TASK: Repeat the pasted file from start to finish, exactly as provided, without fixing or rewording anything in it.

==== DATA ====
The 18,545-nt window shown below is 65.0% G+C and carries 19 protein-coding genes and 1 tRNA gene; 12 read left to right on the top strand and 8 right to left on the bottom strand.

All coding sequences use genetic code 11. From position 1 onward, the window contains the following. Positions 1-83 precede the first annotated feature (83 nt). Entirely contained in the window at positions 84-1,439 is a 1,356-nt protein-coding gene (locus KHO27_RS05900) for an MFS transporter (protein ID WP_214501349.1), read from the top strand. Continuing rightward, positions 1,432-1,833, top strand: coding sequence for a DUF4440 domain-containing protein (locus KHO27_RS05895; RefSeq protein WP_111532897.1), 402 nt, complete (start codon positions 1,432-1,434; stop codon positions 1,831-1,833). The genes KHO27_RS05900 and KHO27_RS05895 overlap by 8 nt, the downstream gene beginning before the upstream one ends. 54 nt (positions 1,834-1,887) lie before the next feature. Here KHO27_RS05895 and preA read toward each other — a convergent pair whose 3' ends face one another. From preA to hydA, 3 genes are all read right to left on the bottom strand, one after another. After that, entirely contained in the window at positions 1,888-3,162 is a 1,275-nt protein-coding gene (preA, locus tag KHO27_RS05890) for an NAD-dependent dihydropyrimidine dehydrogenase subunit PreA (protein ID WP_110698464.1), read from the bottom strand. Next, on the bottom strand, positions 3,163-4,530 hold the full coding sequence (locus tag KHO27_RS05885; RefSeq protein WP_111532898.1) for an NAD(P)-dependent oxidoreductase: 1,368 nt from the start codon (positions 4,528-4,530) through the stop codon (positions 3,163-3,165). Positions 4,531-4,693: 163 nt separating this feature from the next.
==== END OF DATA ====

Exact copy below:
The 18,545-nt window shown below is 65.0% G+C and carries 19 protein-coding genes and 1 tRNA gene; 12 read left to right on the top strand and 8 right to left on the bottom strand.

All coding sequences use genetic code 11. From position 1 onward, the window contains the following. Positions 1-83 precede the first annotated feature (83 nt). Entirely contained in the window at positions 84-1,439 is a 1,356-nt protein-coding gene (locus KHO27_RS05900) for an MFS transporter (protein ID WP_214501349.1), read from the top strand. Continuing rightward, positions 1,432-1,833, top strand: coding sequence for a DUF4440 domain-containing protein (locus KHO27_RS05895; RefSeq protein WP_111532897.1), 402 nt, complete (start codon positions 1,432-1,434; stop codon positions 1,831-1,833). The genes KHO27_RS05900 and KHO27_RS05895 overlap by 8 nt, the downstream gene beginning before the upstream one ends. 54 nt (positions 1,834-1,887) lie before the next feature. Here KHO27_RS05895 and preA read toward each other — a convergent pair whose 3' ends face one another. From preA to hydA, 3 genes are all read right to left on the bottom strand, one after another. After that, entirely contained in the window at positions 1,888-3,162 is a 1,275-nt protein-coding gene (preA, locus tag KHO27_RS05890) for an NAD-dependent dihydropyrimidine dehydrogenase subunit PreA (protein ID WP_110698464.1), read from the bottom strand. Next, on the bottom strand, positions 3,163-4,530 hold the full coding sequence (locus tag KHO27_RS05885; RefSeq protein WP_111532898.1) for an NAD(P)-dependent oxidoreductase: 1,368 nt from the start codon (positions 4,528-4,530) through the stop codon (positions 3,163-3,165). Positions 4,531-4,693: 163 nt separating this feature from the next.